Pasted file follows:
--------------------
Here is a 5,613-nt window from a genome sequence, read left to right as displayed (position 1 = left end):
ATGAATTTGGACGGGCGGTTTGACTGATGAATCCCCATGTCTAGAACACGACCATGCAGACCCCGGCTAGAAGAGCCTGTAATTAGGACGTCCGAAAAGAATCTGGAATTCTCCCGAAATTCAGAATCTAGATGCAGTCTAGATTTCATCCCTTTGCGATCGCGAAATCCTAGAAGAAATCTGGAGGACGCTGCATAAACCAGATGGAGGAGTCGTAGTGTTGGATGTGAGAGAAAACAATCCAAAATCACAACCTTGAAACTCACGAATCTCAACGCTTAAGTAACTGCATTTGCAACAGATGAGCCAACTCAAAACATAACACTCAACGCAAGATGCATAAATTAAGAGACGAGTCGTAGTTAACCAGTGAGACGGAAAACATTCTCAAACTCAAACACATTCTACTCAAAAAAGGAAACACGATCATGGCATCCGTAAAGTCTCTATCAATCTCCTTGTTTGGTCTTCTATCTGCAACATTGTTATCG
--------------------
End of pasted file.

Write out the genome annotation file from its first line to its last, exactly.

Here is a 5,613-nt window from a genome sequence, read left to right as displayed (position 1 = left end):
ATGAATTTGGACGGGCGGTTTGACTGATGAATCCCCATGTCTAGAACACGACCATGCAGACCCCGGCTAGAAGAGCCTGTAATTAGGACGTCCGAAAAGAATCTGGAATTCTCCCGAAATTCAGAATCTAGATGCAGTCTAGATTTCATCCCTTTGCGATCGCGAAATCCTAGAAGAAATCTGGAGGACGCTGCATAAACCAGATGGAGGAGTCGTAGTGTTGGATGTGAGAGAAAACAATCCAAAATCACAACCTTGAAACTCACGAATCTCAACGCTTAAGTAACTGCATTTGCAACAGATGAGCCAACTCAAAACATAACACTCAACGCAAGATGCATAAATTAAGAGACGAGTCGTAGTTAACCAGTGAGACGGAAAACATTCTCAAACTCAAACACATTCTACTCAAAAAAGGAAACACGATCATGGCATCCGTAAAGTCTCTATCAATCTCCTTGTTTGGTCTTCTATCTGCAACATTGTTATCG